3 items from 2015
After his gross-out satire The Interview threatened to trigger a third world war, the actor/director/artist/novelist shot a subtle drama about a gay activist who becomes a straight pastor. He talks about pushing the limits
“James Franco plays gay!” is not an announcement that would qualify as a marmalade-dropper. The actor has taken on enough gay parts (including Allen Ginsberg in Howl and the activist Scott Smith in Milk) and addressed gay themes so frequently in his own directing work (such as Sal and Interior. Leather Bar.) that he has arguably passed through the rumour barrier and emerged out the other side. Where more circumspect performers invite speculation through their very cautiousness, there can be few people who even care any more about whether or not Franco is gay.
Related: James Franco: 'Sony hack made me sick'
Continue reading. »
- Ryan Gilbey
Park City - I would guess there is no working actor right now more suited to playing the lead in "I Am Michael" than James Franco. Walking into the film this morning, I didn't know what it was about. That's how I like to try to see as many movies as possible at Sundance, because it leaves the opportunity for surprises. As soon as it started, though, I recognized the material, and I became intrigued to see how they were going to approach telling the story of MIchael Glatze, who is best known for being a former high-profile advocate for gay rights who "went straight" in a very public way after a health scare, eventually becoming a Christian pastor and proclaiming himself heterosexual. That's a tough story to tell without demonizing either side of things, and I wasn't sure I really wanted to see a movie that played Glatze as a hero. »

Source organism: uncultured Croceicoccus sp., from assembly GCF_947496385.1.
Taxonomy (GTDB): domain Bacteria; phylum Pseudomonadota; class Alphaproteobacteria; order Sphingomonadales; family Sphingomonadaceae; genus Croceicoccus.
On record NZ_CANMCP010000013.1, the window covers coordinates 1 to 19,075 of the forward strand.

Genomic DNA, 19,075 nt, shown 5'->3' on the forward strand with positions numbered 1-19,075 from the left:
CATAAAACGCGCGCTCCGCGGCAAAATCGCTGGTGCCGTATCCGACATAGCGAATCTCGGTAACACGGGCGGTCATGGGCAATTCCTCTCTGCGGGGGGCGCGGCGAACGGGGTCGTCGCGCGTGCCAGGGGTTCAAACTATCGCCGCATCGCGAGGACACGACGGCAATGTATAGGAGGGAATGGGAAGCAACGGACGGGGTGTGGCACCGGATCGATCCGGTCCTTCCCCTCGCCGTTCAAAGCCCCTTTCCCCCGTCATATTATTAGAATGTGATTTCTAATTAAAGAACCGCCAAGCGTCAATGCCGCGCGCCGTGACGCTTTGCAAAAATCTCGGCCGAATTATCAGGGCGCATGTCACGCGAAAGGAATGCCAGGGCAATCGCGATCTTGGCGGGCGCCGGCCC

- Drew McWeeny
There’s a reason Lars Von Trier decided to premiere his sexually explicit “Nymphomaniac” at the Sundance Film Festival last year. The mountainside gathering has a history of attracting edgy and boundary-pushing fare.
The Danish auteur won’t be showing anything explosive in Park City this time, but the 2015 edition of Sundance promises to have plenty of controversial documentaries and feature films about everything from sexual abuse to Scientology that are certain to spark debate.
Here’s a look at some of the most controversial projects looking to heat up the snowbound festival.
Director: Kyle Patrick Alvarez
Why It Pushes Buttons: Based on the true story about a Stanford University psychological survey that had students create a mock prison setting to look at the root causes of abuse, the film will bring to mind recent clashes with authority ranging from »
- Brent Lang
3 items from 2015
IMDb.com, Inc. takes no responsibility for the content or accuracy of the above news articles, Tweets, or blog posts. This content is published for the entertainment of our users only. The news articles, Tweets, and blog posts do not represent IMDb's opinions nor can we guarantee that the reporting therein is completely factual. Please visit the source responsible for the item in question to report any concerns you may have regarding content or accuracy.See our NewsDesk partners